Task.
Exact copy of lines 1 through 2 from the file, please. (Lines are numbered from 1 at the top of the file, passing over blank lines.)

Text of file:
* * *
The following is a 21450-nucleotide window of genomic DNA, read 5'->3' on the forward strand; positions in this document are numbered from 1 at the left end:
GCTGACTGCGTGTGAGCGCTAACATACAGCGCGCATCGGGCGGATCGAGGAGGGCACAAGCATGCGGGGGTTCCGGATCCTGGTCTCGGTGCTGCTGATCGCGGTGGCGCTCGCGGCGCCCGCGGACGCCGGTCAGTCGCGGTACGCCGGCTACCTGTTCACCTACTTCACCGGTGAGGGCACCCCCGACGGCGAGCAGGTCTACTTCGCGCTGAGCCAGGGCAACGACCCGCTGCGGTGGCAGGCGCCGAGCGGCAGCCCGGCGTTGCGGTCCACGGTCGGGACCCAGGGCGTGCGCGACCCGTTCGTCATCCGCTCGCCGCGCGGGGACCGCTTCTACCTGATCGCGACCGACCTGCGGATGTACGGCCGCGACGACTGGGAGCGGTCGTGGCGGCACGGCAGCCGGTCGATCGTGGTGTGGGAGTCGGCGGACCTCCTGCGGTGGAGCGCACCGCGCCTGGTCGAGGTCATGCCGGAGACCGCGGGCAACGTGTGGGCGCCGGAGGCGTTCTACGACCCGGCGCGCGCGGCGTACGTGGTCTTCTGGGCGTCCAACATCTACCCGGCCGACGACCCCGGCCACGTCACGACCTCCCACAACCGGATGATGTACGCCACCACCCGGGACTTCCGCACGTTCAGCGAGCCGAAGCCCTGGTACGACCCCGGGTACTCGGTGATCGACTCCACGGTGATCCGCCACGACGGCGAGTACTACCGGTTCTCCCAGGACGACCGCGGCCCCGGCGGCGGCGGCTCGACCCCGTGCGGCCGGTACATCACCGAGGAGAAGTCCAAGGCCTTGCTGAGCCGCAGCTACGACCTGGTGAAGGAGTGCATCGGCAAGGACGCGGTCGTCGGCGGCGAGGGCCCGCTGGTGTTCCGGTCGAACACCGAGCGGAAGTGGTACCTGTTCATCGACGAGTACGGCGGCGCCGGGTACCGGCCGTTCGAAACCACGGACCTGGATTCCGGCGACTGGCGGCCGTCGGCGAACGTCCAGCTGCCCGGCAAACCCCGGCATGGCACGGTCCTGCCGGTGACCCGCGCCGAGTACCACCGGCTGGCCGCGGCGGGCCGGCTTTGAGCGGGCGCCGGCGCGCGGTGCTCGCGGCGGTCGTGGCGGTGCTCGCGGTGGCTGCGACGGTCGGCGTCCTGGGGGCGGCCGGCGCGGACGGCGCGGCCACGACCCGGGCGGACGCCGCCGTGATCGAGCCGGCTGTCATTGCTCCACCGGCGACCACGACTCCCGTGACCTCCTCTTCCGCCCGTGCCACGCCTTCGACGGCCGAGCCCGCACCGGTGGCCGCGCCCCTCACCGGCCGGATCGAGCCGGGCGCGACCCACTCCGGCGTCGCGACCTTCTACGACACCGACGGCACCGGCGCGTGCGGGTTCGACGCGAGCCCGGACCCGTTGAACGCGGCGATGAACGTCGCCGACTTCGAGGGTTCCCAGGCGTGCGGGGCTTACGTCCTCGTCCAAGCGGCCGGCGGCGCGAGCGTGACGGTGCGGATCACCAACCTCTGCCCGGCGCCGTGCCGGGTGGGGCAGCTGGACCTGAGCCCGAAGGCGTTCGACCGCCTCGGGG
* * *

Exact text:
The following is a 21450-nucleotide window of genomic DNA, read 5'->3' on the forward strand; positions in this document are numbered from 1 at the left end:
GCTGACTGCGTGTGAGCGCTAACATACAGCGCGCATCGGGCGGATCGAGGAGGGCACAAGCATGCGGGGGTTCCGGATCCTGGTCTCGGTGCTGCTGATCGCGGTGGCGCTCGCGGCGCCCGCGGACGCCGGTCAGTCGCGGTACGCCGGCTACCTGTTCACCTACTTCACCGGTGAGGGCACCCCCGACGGCGAGCAGGTCTACTTCGCGCTGAGCCAGGGCAACGACCCGCTGCGGTGGCAGGCGCCGAGCGGCAGCCCGGCGTTGCGGTCCACGGTCGGGACCCAGGGCGTGCGCGACCCGTTCGTCATCCGCTCGCCGCGCGGGGACCGCTTCTACCTGATCGCGACCGACCTGCGGATGTACGGCCGCGACGACTGGGAGCGGTCGTGGCGGCACGGCAGCCGGTCGATCGTGGTGTGGGAGTCGGCGGACCTCCTGCGGTGGAGCGCACCGCGCCTGGTCGAGGTCATGCCGGAGACCGCGGGCAACGTGTGGGCGCCGGAGGCGTTCTACGACCCGGCGCGCGCGGCGTACGTGGTCTTCTGGGCGTCCAACATCTACCCGGCCGACGACCCCGGCCACGTCACGACCTCCCACAACCGGATGATGTACGCCACCACCCGGGACTTCCGCACGTTCAGCGAGCCGAAGCCCTGGTACGACCCCGGGTACTCGGTGATCGACTCCACGGTGATCCGCCACGACGGCGAGTACTACCGGTTCTCCCAGGACGACCGCGGCCCCGGCGGCGGCGGCTCGACCCCGTGCGGCCGGTACATCACCGAGGAGAAGTCCAAGGCCTTGCTGAGCCGCAGCTACGACCTGGTGAAGGAGTGCATCGGCAAGGACGCGGTCGTCGGCGGCGAGGGCCCGCTGGTGTTCCGGTCGAACACCGAGCGGAAGTGGTACCTGTTCATCGACGAGTACGGCGGCGCCGGGTACCGGCCGTTCGAAACCACGGACCTGGATTCCGGCGACTGGCGGCCGTCGGCGAACGTCCAGCTGCCCGGCAAACCCCGGCATGGCACGGTCCTGCCGGTGACCCGCGCCGAGTACCACCGGCTGGCCGCGGCGGGCCGGCTTTGAGCGGGCGCCGGCGCGCGGTGCTCGCGGCGGTCGTGGCGGTGCTCGCGGTGGCTGCGACGGTCGGCGTCCTGGGGGCGGCCGGCGCGGACGGCGCGGCCACGACCCGGGCGGACGCCGCCGTGATCGAGCCGGCTGTCATTGCTCCACCGGCGACCACGACTCCCGTGACCTCCTCTTCCGCCCGTGCCACGCCTTCGACGGCCGAGCCCGCACCGGTGGCCGCGCCCCTCACCGGCCGGATCGAGCCGGGCGCGACCCACTCCGGCGTCGCGACCTTCTACGACACCGACGGCACCGGCGCGTGCGGGTTCGACGCGAGCCCGGACCCGTTGAACGCGGCGATGAACGTCGCCGACTTCGAGGGTTCCCAGGCGTGCGGGGCTTACGTCCTCGTCCAAGCGGCCGGCGGCGCGAGCGTGACGGTGCGGATCACCAACCTCTGCCCGGCGCCGTGCCGGGTGGGGCAGCTGGACCTGAGCCCGAAGGCGTTCGACCGCCTCGGGG